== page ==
At break of day the colonists regained in silence the entrance of the cavern
Too Long; Didn't ReadAt break of day the colonists regained in silence the entrance of the cavern, to which they gave the name of “Dakkar Grotto,” in memory of Captain Nemo. It was now low-water, and they passed without difficulty under the arcade, washed on the right by the sea.
The canoe was left here, carefully protected from the waves. As additional precaution, Pencroft, Neb, and Ayrton drew it up on a little beach which bordered one of the sides of the grotto, in a spot where it could run no risk of harm.
The storm had ceased during the night. The last low mutterings of the thunder died away in the west. Rain fell no longer, but the sky was yet obscured by clouds. On the whole, this month of October, the first of the southern spring, was not ushered in by satisfactory tokens, and the wind had a tendency to shift from one point of the compass to another, which rendered it impossible to count upon settled weather.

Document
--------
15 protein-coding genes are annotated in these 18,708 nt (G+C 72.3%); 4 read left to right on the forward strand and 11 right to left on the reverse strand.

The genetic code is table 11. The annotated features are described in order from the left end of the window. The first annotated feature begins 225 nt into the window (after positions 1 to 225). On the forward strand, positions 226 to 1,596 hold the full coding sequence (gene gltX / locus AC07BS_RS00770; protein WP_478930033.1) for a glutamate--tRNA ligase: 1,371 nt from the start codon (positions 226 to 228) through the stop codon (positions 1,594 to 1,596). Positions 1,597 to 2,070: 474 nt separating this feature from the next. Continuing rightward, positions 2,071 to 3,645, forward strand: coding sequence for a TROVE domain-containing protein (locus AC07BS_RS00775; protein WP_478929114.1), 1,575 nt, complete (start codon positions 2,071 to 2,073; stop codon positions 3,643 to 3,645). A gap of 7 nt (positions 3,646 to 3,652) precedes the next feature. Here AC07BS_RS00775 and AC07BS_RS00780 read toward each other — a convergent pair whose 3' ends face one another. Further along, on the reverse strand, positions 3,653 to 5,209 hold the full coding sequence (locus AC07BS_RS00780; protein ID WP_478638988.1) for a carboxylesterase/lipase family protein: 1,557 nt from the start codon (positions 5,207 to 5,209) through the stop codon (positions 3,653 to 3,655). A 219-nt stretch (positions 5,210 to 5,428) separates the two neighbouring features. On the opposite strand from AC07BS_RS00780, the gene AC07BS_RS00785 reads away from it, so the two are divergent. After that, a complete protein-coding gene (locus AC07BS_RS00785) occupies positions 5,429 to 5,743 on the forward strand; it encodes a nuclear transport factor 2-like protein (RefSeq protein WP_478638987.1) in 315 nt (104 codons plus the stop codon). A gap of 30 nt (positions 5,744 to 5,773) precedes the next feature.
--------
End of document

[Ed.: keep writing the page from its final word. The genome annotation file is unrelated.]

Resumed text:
Cyrus Harding and his companions, on leaving Dakkar Grotto, had taken the road to the corral. On their way Neb and Herbert were careful to preserve the wire which had been laid down by the captain between the corral and the grotto, and which might at a future time be of service.
The colonists spoke but little on the road. The various incidents of the night of October 15th had left a profound impression on their minds. The unknown being whose influence had so effectually protected them, the man whom their imagination had endowed with supernatural powers, Captain Nemo, was no more. His “Nautilus” and he were buried in the depths of the abyss. To each one of them their existence seemed even more isolated than before. They had been accustomed to count upon the intervention of that power which existed no longer, and Gideon Spilett, and even Cyrus Harding, could not escape this impression. Thus they maintained a profound silence during their journey to the corral.